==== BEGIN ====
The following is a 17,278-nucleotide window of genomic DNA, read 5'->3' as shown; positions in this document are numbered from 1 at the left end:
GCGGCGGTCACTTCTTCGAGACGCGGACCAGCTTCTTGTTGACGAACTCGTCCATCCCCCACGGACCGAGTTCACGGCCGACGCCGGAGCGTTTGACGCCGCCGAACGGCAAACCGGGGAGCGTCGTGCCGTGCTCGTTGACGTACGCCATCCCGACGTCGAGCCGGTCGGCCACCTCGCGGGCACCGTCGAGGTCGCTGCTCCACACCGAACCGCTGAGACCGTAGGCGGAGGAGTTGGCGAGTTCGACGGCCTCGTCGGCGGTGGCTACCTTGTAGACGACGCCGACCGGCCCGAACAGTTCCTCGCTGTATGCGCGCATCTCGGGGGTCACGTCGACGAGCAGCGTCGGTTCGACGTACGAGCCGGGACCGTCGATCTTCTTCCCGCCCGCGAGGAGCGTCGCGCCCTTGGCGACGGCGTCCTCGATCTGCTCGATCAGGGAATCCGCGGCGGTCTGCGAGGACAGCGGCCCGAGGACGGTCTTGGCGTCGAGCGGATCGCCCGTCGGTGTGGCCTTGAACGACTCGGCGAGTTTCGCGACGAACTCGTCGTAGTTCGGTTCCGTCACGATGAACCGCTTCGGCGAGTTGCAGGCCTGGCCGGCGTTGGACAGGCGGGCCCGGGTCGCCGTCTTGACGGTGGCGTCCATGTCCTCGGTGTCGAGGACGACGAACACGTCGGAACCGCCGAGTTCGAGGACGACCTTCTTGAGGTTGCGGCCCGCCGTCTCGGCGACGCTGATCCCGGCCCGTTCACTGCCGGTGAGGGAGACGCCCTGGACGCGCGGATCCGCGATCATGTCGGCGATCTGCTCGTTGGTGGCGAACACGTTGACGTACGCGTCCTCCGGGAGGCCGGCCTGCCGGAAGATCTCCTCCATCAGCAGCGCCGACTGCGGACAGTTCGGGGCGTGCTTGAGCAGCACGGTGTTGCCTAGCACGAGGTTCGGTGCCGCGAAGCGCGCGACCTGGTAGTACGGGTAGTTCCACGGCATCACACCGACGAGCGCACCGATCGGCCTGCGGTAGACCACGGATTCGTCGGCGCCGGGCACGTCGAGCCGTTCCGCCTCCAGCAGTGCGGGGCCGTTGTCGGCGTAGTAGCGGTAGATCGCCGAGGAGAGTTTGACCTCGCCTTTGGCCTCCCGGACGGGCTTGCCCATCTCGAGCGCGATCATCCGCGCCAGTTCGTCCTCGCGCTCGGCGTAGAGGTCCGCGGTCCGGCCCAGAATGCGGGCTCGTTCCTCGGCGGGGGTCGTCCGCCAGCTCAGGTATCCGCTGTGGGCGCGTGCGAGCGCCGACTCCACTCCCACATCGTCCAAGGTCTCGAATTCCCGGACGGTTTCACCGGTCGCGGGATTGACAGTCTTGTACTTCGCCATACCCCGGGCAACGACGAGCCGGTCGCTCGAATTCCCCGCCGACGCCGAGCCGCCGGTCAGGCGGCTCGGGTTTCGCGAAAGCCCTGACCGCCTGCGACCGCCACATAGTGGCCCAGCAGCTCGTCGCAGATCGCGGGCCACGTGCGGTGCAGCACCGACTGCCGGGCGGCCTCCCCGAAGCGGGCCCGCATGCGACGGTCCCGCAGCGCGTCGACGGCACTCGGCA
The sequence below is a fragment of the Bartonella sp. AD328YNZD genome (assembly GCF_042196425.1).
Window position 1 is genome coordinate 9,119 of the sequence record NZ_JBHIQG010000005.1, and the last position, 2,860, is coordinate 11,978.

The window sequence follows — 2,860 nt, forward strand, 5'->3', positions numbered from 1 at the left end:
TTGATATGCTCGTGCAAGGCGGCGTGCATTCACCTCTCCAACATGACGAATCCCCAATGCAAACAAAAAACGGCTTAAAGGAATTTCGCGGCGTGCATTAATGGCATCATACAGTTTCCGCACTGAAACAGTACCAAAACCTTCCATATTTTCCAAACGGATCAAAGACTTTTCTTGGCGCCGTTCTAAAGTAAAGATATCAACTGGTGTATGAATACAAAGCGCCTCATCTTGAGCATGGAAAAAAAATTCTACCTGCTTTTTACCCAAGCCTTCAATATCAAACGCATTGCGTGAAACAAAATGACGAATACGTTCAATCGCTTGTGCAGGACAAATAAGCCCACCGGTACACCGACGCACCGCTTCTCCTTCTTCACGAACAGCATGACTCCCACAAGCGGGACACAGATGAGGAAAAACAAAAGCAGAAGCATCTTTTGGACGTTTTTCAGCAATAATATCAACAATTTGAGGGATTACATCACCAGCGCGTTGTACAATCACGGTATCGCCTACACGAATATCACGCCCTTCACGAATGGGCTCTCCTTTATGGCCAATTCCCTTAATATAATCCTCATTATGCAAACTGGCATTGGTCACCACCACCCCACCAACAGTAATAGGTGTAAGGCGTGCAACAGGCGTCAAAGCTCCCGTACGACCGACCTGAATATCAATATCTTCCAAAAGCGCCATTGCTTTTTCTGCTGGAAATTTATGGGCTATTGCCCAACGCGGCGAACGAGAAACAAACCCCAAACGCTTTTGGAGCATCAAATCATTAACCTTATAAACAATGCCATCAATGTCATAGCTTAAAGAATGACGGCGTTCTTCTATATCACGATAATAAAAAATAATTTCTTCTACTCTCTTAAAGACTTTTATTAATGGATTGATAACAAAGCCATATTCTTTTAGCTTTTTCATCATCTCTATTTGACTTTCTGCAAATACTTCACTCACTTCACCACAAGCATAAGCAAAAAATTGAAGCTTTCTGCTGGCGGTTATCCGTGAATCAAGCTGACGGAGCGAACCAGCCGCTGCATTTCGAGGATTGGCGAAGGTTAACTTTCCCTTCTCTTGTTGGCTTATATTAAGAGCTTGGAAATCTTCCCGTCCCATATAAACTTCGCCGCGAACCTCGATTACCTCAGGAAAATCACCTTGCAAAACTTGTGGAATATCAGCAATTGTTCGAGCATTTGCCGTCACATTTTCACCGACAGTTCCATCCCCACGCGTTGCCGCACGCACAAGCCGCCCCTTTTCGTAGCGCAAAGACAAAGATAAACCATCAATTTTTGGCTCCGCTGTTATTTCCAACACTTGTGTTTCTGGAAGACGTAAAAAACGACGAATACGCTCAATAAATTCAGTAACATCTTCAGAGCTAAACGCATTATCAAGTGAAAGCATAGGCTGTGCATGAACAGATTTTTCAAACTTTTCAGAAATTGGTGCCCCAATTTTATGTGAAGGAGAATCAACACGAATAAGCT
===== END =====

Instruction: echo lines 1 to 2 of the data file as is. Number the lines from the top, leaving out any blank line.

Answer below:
The following is a 17,278-nucleotide window of genomic DNA, read 5'->3' as shown; positions in this document are numbered from 1 at the left end:
GCGGCGGTCACTTCTTCGAGACGCGGACCAGCTTCTTGTTGACGAACTCGTCCATCCCCCACGGACCGAGTTCACGGCCGACGCCGGAGCGTTTGACGCCGCCGAACGGCAAACCGGGGAGCGTCGTGCCGTGCTCGTTGACGTACGCCATCCCGACGTCGAGCCGGTCGGCCACCTCGCGGGCACCGTCGAGGTCGCTGCTCCACACCGAACCGCTGAGACCGTAGGCGGAGGAGTTGGCGAGTTCGACGGCCTCGTCGGCGGTGGCTACCTTGTAGACGACGCCGACCGGCCCGAACAGTTCCTCGCTGTATGCGCGCATCTCGGGGGTCACGTCGACGAGCAGCGTCGGTTCGACGTACGAGCCGGGACCGTCGATCTTCTTCCCGCCCGCGAGGAGCGTCGCGCCCTTGGCGACGGCGTCCTCGATCTGCTCGATCAGGGAATCCGCGGCGGTCTGCGAGGACAGCGGCCCGAGGACGGTCTTGGCGTCGAGCGGATCGCCCGTCGGTGTGGCCTTGAACGACTCGGCGAGTTTCGCGACGAACTCGTCGTAGTTCGGTTCCGTCACGATGAACCGCTTCGGCGAGTTGCAGGCCTGGCCGGCGTTGGACAGGCGGGCCCGGGTCGCCGTCTTGACGGTGGCGTCCATGTCCTCGGTGTCGAGGACGACGAACACGTCGGAACCGCCGAGTTCGAGGACGACCTTCTTGAGGTTGCGGCCCGCCGTCTCGGCGACGCTGATCCCGGCCCGTTCACTGCCGGTGAGGGAGACGCCCTGGACGCGCGGATCCGCGATCATGTCGGCGATCTGCTCGTTGGTGGCGAACACGTTGACGTACGCGTCCTCCGGGAGGCCGGCCTGCCGGAAGATCTCCTCCATCAGCAGCGCCGACTGCGGACAGTTCGGGGCGTGCTTGAGCAGCACGGTGTTGCCTAGCACGAGGTTCGGTGCCGCGAAGCGCGCGACCTGGTAGTACGGGTAGTTCCACGGCATCACACCGACGAGCGCACCGATCGGCCTGCGGTAGACCACGGATTCGTCGGCGCCGGGCACGTCGAGCCGTTCCGCCTCCAGCAGTGCGGGGCCGTTGTCGGCGTAGTAGCGGTAGATCGCCGAGGAGAGTTTGACCTCGCCTTTGGCCTCCCGGACGGGCTTGCCCATCTCGAGCGCGATCATCCGCGCCAGTTCGTCCTCGCGCTCGGCGTAGAGGTCCGCGGTCCGGCCCAGAATGCGGGCTCGTTCCTCGGCGGGGGTCGTCCGCCAGCTCAGGTATCCGCTGTGGGCGCGTGCGAGCGCCGACTCCACTCCCACATCGTCCAAGGTCTCGAATTCCCGGACGGTTTCACCGGTCGCGGGATTGACAGTCTTGTACTTCGCCATACCCCGGGCAACGACGAGCCGGTCGCTCGAATTCCCCGCCGACGCCGAGCCGCCGGTCAGGCGGCTCGGGTTTCGCGAAAGCCCTGACCGCCTGCGACCGCCACATAGTGGCCCAGCAGCTCGTCGCAGATCGCGGGCCACGTGCGGTGCAGCACCGACTGCCGGGCGGCCTCCCCGAAGCGGGCCCGCATGCGACGGTCCCGCAGCGCGTCGACGGCACTCGGCA